Space Studies Institute Newsletter 1988 May June image 9  Pat Rawlings


The accomplishments of this study will be enhanced in the coming weeks as the study participants turn their thoughts into detailed designs and papers. We have made tremendous progress in technical and financial planning, but much work remains to be done. For example, market research is sorely needed. In addition, while we have identified ways to bring the level of initial funding needed to break out into space down another two orders of magnitude, to about $100 million, all of the business plans would benefit from decreasing launch costs even further. Teleoperations show great potential for use throughout all of our scenarios, and stand to gain much from additional technical research. Finally, there are still significant political barriers to be overcome. However, showing the great potential of the High Frontier through studies such as this one arms us with a strong case for overcoming these barriers and helps us identify where we must concentrate our efforts. We can achieve our goals, all within a context of seven year or shorter paybacks and using essentially today’s technology. SSI’s efforts supporting this conference have brought the High Frontier much closer to reality.




The following article is the Foreward to “The Overview Effect: Space Exploration and Human Evolution” by Senior Associate Frank White. The publisher is Houghton Mifflin Company.


One of the first people to appreciate that humankind will not remain forever bound to the planet of its birth was Konstantin Tsiolkowski. Early in this century he set forth clearly the basic facts of nature which make possible, even inevitable, a civilization in space. There solar energy is a full-time energy resource, as it can never be on a planet. Gravity, of any amount desired, can be provided in space by rotating at the correct speed a habitat which can hold an earthlike atmosphere.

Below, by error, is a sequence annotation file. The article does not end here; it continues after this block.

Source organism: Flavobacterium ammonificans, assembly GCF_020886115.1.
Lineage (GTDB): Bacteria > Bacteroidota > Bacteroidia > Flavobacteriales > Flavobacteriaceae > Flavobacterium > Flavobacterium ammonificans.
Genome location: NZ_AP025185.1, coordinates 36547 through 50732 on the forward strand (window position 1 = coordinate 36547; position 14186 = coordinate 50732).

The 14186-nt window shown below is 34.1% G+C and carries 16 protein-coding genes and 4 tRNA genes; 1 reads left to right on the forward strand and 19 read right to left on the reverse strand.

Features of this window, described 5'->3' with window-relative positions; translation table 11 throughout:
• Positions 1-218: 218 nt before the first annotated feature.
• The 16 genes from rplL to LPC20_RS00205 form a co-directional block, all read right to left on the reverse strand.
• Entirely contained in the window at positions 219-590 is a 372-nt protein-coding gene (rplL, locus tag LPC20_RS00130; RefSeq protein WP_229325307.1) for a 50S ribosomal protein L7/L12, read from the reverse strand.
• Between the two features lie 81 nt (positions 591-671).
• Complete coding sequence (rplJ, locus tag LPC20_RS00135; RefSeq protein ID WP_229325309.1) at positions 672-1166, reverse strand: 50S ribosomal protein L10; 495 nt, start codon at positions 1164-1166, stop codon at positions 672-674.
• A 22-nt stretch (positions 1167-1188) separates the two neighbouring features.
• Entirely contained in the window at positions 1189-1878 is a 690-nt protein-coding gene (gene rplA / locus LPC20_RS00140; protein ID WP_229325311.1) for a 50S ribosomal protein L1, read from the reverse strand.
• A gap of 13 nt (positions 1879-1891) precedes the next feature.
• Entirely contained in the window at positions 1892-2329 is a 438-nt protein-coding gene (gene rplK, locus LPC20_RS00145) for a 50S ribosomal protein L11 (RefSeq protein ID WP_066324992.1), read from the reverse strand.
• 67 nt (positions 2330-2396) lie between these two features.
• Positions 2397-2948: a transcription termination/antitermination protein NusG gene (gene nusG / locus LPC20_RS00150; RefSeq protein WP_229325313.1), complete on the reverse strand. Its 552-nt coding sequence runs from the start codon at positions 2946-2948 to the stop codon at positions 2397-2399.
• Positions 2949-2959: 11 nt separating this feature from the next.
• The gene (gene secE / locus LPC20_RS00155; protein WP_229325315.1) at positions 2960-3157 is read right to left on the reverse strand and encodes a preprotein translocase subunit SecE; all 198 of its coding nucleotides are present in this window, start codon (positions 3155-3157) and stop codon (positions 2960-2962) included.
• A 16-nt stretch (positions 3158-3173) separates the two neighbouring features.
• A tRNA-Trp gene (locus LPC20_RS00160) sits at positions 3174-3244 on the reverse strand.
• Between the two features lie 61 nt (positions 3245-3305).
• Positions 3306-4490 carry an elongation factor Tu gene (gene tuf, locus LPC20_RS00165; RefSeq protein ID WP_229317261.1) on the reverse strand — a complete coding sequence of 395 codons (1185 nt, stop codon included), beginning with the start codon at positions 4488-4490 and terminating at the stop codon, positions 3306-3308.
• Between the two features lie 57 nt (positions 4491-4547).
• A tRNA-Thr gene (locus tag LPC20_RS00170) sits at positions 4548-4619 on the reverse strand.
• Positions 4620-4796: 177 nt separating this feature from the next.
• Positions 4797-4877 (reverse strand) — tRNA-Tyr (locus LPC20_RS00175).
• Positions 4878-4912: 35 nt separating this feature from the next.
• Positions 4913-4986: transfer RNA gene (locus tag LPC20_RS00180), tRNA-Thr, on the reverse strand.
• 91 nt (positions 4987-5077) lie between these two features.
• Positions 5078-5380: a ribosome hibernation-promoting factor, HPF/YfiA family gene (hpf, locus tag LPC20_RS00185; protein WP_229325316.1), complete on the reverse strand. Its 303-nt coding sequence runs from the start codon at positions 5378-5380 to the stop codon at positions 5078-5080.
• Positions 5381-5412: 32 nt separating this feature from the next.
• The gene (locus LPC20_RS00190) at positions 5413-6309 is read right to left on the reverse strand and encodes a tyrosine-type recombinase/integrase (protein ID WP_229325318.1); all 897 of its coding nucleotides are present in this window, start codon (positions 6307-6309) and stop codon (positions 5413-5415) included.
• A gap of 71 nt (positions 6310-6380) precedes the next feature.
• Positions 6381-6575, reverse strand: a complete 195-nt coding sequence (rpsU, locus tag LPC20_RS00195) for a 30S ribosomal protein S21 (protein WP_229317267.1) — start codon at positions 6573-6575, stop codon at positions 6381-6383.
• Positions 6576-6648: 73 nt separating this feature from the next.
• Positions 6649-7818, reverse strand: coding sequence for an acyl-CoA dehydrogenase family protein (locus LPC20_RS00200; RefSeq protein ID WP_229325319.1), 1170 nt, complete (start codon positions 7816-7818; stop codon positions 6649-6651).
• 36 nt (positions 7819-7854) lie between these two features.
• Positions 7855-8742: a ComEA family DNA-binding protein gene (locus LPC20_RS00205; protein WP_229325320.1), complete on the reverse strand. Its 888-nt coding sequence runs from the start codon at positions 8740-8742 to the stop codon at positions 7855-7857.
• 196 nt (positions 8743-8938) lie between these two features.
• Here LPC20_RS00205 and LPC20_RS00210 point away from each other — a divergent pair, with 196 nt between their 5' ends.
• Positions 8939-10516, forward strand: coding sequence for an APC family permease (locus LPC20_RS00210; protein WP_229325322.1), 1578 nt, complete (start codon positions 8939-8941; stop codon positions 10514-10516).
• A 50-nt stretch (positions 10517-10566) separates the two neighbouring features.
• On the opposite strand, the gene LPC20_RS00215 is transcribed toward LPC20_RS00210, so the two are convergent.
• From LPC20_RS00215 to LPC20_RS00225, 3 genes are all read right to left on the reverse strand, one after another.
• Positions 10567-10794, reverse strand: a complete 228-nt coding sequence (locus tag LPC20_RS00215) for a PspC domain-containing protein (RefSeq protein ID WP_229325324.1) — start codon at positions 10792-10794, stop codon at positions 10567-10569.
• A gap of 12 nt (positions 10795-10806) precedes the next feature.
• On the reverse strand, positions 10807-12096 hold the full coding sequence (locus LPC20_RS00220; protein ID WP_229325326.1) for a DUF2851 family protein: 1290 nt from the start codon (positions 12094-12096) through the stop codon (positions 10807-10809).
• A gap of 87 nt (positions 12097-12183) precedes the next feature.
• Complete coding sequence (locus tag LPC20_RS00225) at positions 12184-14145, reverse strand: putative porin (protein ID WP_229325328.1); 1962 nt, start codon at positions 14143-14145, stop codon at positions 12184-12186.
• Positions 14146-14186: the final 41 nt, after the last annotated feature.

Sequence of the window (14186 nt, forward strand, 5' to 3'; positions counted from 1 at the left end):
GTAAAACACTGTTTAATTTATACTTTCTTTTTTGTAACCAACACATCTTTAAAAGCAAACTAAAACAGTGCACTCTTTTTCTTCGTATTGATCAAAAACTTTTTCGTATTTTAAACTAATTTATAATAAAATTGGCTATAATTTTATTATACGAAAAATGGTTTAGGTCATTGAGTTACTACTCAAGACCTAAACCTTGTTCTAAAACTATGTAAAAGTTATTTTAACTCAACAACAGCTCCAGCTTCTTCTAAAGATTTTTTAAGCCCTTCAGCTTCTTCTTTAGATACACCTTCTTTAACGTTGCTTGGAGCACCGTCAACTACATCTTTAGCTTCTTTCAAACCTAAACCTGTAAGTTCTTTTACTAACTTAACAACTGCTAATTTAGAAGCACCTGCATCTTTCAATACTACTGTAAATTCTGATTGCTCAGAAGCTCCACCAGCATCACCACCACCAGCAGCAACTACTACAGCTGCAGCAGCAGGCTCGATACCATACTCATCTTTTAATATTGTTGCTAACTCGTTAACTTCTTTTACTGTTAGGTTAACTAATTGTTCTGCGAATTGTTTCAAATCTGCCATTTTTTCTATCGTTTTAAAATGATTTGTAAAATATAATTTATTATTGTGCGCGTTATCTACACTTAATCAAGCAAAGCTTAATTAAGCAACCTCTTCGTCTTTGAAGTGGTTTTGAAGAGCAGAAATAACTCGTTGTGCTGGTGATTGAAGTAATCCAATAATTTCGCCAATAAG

From that realization it is but a short step to the knowledge that every star, even the nearest, is a sure target for human migration. Every star is, like our Sun, a source of energy. And every star is circled by material which can be formed into space habitats. The atmosphere and the gravity for those habitats can be freely chosen by our descendants who will one day build them. Those facts liberate us from a longstanding mental hangup: that the nearest target for stellar migration must be a Sol-type star orbited by a planet with gravity and atmosphere much like those of Earth. In that context, Frank White concentrates on the right questions: what changes in viewpoint occur when humans see the Earth as a unified whole, and what changes will occur in the aspirations, the values and the historical course of the human race when it sets its pioneering course outward, to the solar system and ultimately the stars.

Frank White is one of a growing number of people who are not content with speculation on the human breakout from the bonds of planet Earth. Those people devote much of their creativity and their hard work to making that breakout to a new ecological range a reality in their own time, rather than leaving it to an uncertain future. His work, contributed freely to the National Commission on Space, came at a critical point in the deliberations of that Commission, and became the organizing theme about which its report was written. That speaks much for the universality of White’s theme. The Commissioners were a group of fifteen people of diverse back­grounds, all with expertise and experience in some aspect of space development, but otherwise of very different philosophies and degrees of conservatism. They agreed upon and embraced a set of goals which would have seemed unreasonably futuristic to most experts on space just ten years earlier: first and most central, that humanity was destined to break the shackles of Earth’s gravity and move outward to inhabit the solar system. To that central goal others, humanitarian and peaceful, were joined naturally by the historical analogs of our Constitution and Bill of Rights. Overall, they are a set of goals in which every human being can take pride. They state the best of human aspirations: that humankind should be free, that individual choice should be respected, and that material well-being should go hand in hand with that respect. They state those aspirations within a context where they can in fact be realized: a context of virtually unlimited resources of energy and materials and, ultimately, of land area.